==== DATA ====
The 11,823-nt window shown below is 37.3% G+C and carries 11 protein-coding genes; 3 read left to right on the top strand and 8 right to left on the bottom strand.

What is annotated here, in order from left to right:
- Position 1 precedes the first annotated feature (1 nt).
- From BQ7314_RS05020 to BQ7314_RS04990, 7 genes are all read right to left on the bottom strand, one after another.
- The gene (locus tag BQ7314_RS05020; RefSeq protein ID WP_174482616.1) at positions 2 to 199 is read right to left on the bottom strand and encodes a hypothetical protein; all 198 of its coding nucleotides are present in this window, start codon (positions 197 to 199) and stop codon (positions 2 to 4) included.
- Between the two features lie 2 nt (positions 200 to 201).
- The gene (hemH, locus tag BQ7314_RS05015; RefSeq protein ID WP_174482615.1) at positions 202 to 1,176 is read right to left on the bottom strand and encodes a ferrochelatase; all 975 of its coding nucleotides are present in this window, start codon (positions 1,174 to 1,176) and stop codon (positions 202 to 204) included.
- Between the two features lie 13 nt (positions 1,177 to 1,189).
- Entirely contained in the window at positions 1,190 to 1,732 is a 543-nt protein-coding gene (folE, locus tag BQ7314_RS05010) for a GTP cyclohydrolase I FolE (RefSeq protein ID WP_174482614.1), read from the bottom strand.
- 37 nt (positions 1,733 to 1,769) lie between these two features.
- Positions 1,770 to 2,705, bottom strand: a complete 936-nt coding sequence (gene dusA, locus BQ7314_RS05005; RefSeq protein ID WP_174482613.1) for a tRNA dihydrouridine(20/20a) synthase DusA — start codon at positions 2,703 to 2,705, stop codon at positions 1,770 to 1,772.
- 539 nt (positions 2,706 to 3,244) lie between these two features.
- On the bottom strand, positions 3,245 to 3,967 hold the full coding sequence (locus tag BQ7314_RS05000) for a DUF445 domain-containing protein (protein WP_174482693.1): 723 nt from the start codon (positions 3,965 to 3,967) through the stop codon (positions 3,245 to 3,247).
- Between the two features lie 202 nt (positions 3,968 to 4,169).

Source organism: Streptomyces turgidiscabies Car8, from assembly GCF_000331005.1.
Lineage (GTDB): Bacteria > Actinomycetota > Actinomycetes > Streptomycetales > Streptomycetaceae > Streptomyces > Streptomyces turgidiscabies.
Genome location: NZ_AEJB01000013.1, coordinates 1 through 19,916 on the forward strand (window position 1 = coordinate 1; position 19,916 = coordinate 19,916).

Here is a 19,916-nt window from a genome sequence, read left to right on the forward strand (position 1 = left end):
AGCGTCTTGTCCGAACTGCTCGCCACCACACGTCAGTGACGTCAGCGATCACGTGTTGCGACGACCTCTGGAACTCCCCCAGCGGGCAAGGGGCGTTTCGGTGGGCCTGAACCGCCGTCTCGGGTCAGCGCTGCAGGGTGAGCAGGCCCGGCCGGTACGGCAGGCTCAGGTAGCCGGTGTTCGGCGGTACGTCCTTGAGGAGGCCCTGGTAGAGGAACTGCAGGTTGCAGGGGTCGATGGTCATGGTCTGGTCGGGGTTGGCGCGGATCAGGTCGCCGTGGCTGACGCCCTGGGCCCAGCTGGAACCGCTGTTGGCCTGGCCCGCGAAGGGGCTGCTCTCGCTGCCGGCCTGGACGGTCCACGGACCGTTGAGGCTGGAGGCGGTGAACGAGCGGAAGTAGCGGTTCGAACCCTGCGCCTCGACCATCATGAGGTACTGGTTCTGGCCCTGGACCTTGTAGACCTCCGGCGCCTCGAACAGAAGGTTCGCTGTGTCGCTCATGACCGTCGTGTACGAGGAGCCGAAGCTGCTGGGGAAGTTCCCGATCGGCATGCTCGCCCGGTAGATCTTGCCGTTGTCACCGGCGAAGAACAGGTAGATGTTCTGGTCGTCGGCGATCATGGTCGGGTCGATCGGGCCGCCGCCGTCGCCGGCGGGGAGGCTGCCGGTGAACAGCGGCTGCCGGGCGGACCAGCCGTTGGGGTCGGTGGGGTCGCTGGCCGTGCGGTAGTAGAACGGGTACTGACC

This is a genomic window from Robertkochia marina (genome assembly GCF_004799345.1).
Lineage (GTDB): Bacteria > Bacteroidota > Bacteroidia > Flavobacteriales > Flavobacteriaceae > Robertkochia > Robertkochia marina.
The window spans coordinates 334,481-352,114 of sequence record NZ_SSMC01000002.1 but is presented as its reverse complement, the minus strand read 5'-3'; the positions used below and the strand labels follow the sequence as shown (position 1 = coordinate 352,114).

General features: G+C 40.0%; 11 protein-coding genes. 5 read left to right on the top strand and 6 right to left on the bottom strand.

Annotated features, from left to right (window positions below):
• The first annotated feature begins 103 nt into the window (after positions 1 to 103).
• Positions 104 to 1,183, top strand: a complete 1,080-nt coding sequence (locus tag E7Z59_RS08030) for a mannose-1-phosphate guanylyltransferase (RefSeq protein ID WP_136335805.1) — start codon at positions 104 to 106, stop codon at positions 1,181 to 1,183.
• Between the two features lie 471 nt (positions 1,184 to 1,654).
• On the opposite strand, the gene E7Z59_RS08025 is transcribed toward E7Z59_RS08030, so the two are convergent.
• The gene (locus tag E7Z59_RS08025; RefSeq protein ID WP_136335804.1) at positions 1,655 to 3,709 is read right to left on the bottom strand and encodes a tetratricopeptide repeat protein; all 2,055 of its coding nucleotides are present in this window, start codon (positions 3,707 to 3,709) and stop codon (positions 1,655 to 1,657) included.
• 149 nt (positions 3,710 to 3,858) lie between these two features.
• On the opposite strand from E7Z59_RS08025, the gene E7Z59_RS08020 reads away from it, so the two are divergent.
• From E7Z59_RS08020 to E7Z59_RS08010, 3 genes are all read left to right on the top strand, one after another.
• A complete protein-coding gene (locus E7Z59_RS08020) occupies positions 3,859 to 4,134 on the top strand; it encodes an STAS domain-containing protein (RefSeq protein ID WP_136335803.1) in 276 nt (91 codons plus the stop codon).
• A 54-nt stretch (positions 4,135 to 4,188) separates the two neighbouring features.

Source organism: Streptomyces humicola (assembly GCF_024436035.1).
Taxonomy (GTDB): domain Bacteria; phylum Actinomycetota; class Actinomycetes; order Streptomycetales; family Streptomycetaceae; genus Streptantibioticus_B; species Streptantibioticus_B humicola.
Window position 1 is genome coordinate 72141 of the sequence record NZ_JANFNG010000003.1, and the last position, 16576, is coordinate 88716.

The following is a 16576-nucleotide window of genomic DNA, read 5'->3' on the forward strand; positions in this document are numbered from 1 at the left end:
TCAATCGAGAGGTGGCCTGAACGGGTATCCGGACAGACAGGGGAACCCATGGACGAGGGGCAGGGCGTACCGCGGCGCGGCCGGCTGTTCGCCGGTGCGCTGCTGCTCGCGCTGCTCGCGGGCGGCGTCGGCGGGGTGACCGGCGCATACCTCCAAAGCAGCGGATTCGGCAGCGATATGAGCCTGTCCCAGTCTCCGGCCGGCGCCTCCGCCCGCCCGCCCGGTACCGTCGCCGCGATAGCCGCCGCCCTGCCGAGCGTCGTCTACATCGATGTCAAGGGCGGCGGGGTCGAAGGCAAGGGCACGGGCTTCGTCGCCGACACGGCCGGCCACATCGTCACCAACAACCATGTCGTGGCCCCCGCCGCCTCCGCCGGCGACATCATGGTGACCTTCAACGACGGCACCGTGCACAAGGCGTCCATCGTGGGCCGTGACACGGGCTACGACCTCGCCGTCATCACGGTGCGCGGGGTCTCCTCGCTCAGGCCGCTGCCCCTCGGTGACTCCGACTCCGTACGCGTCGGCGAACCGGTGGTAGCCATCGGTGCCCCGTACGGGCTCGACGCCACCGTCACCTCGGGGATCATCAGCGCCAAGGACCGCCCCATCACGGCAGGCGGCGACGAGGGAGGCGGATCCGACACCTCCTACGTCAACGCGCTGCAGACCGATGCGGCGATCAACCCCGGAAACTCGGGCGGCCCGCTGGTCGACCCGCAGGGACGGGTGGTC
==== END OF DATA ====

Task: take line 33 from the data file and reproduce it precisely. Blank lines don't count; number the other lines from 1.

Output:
• A complete protein-coding gene (locus E7Z59_RS08020) occupies positions 3,859 to 4,134 on the top strand; it encodes an STAS domain-containing protein (RefSeq protein ID WP_136335803.1) in 276 nt (91 codons plus the stop codon).